Docker is a great way to package and deploy web applications. Applications that have been containerized can easily be created, destroyed, or even moved between servers, as long as the servers are using the Docker runtime.
Not too long ago I wrote about creating a RESTful API that could process images and generate Android compliant launcher icons. This article was titled, Create an Android Launcher Icon Generator RESTful API with Node.js, and Jimp and it was powered by Express Framework. The application could be served on any properly configured server with Node.js. The catch here is that server configuration is never easy or quick.
We’re going to see how to package our web application into a container using Docker.
If you haven’t already done so, grab the code that was used in the previous example. You’ll want a functional project with an app.js file and a package.json file.
Before we can create an image that can be deployed as a container on some server, we’ll need to define the image. Within your project, execute the following commands:
touch Dockerfile touch .dockerignore
If you don’t have the
touch command, go ahead and create the files however you find appropriate. The Dockerfile file defines any necessary setup, and the .dockerignore file specifies the files that should be excluded from the image.
Open the .dockerignore file and include the following:
node_modules package-lock.json *.jpg
It is very important that you do not transfer your local node_modules directory into the image. Most Node.js packages are installed based on the local system architecture. Your Docker container likely won’t match your local computer’s architecture. We’re also ignoring the package-lock.json file to prevent any install issues.
With our ignore list created, let’s define the Dockerfile file. Open it and include the following:
FROM node:6-alpine COPY . /srv/ WORKDIR /srv RUN /usr/local/bin/npm install CMD /usr/local/bin/node app.js
So what is happening in the above configuration?
We’re saying that the container will use the Node.js Alpine image, which is a very lightweight Node.js image. Upon build, all files that aren’t listed in the .dockerignore will be copied to the /srv/ directory of the image.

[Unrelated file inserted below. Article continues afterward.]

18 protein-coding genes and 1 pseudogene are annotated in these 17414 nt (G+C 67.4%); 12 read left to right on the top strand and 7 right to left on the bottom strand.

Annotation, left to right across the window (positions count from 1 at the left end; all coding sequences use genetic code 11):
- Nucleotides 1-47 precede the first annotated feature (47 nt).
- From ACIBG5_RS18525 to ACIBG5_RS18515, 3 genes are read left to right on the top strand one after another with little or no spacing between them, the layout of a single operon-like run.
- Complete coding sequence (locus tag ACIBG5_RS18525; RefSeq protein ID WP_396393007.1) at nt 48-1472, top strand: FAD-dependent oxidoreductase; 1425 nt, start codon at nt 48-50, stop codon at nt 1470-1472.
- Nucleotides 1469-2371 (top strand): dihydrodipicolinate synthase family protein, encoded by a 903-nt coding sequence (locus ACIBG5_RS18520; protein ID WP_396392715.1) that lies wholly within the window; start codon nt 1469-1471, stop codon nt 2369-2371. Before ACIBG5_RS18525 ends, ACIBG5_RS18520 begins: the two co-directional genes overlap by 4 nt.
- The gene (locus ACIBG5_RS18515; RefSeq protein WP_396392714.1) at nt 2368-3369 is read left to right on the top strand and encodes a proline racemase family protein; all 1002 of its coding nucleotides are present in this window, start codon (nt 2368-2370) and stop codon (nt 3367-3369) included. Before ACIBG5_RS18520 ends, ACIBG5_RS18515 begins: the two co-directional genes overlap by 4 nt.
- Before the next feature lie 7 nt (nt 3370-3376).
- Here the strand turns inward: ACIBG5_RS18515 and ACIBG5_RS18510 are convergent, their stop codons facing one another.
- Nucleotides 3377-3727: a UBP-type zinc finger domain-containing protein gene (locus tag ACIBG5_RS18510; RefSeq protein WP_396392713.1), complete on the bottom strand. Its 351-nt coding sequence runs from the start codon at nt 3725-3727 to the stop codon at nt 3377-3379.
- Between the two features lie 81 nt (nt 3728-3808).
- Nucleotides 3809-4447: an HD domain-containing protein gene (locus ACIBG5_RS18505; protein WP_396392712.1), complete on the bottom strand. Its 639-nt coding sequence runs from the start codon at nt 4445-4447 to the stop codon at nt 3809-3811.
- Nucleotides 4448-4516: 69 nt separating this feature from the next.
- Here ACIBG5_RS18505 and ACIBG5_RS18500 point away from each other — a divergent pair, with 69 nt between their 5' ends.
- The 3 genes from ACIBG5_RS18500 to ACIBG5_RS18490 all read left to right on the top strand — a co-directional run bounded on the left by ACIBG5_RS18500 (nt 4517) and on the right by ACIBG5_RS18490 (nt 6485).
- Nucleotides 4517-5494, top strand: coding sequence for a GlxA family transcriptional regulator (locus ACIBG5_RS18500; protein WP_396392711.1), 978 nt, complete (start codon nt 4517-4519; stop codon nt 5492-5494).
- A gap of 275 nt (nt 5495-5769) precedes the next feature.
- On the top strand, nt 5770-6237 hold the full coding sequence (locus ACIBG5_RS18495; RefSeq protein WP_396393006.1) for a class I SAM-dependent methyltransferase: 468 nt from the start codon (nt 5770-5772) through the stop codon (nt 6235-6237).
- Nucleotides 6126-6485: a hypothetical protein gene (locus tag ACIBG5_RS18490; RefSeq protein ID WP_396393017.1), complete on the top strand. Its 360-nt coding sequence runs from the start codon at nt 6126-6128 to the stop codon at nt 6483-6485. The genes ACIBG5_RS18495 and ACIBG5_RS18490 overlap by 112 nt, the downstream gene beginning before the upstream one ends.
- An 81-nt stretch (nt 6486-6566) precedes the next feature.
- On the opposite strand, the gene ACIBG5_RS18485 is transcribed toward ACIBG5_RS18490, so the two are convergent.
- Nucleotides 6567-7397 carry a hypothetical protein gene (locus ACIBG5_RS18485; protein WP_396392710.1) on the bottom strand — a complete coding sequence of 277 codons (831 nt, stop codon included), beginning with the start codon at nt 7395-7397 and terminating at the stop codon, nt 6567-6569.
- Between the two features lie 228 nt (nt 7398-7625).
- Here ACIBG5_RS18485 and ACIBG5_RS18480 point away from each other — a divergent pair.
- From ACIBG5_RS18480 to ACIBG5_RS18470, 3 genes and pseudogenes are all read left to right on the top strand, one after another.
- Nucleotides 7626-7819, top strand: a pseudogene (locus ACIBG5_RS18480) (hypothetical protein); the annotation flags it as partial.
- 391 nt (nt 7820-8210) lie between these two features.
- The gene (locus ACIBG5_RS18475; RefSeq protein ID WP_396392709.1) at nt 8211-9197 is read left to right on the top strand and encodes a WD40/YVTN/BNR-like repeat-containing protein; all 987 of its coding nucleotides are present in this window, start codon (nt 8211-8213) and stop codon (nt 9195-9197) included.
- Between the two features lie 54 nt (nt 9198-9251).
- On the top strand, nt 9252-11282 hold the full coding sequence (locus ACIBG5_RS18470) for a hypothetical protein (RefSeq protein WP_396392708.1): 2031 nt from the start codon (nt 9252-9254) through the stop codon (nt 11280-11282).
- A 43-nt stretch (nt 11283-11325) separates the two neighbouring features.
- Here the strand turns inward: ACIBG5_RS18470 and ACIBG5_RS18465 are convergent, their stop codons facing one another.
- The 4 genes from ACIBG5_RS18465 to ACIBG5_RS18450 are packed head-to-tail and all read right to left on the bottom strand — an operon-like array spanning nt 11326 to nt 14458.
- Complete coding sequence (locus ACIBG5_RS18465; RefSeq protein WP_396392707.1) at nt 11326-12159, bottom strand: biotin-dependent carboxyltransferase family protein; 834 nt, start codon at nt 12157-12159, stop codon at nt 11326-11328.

Next we’re using the
CMD commands. There is a big difference between the two. The
RUN command is executed when building the image while the
CMD command is executed when the container is ran. If you can, do as much as possible when the image is built, not ran.
During the build, we’re installing all Node.js dependencies based on the package.json file. At runtime, we start serving the app.js file that was copied over.
With the Dockerfile file available, we can build the image. From the Command Prompt (Windows) or Terminal (Mac and Linux), execute the following:
docker build -t image-service-api .
The above command should be executed from within the project directory. It will create an image called image-service-api that can be deployed quickly and easily.
You can verify that the image is available by executing the following:
When the command finishes, you should see a list of your images, similar to the following:
REPOSITORY TAG IMAGE ID CREATED SIZE image-service-api latest aabe2defa256 37 minutes ago 86.4MB node 6-alpine 1560e1ef2245 12 days ago 54.7MB alpine latest 37eec16f1872 3 weeks ago 3.97MB
Now let’s try to deploy our image as a Docker container. From the command line, execute the following command:
docker run -d -p 3000:3000 --name image-service image-service-api
The above command will run the container in detached mode. Remember, our application was designed to serve on port 3000, so we are mapping the container port to our host port. We are calling the container image-service and we’re using the image-service-api image.
cURL is a quick and easy way to test that our API and container is functioning correctly. You could always use something like Postman, but it is probably overkill for this example.
From the command line, execute the following:
curl -X POST -F [email protected]/myimage.jpg http://localhost:3000/process >> android.zip
The above command will issue a POST request to our container and store the binary result in an android.zip archive. The
@ symbol in the request will allow us to map a local file to be sent.
There are other ways to create and deploy Docker containers. For example, we could make use of Compose to accomplish the task.
Within the project directory, execute the following command:
If you don’t have the
touch command, create the docker-compose.yml file however you feel appropriate. This file should include the following content:
version: '2' services: image-api: build: . ports: - 3000:3000 restart: always
In the above YAML, we’re saying we want to create a service called image-api that maps to port 3000 on both the host and container. When we run the Compose file, we are going to build the image.
To deploy a container, execute the following:
docker-compose up -d
All services in the Compose file will be ran in detached mode. To bring the containers down, execute the following:
Container deployments can become very complex with environment variables and other things. While a Compose file doesn’t benefit us too much for this project, it could in more complicated projects.
You just saw how to create an easily deployable Docker container for our Node.js powered image processing API with minimal effort. If you haven’t seen the example, check out the previous article titled, Create an Android Launcher Icon Generator RESTful API with Node.js, and Jimp.
The great thing about Docker is that not only are applications easy and consistent in their deployments, but they can be easily scaled for demand. To see how to create a cluster, known as a swarm of containers, check out an article I wrote titled, Create a Cluster of Microservice Containers with Docker Swarm.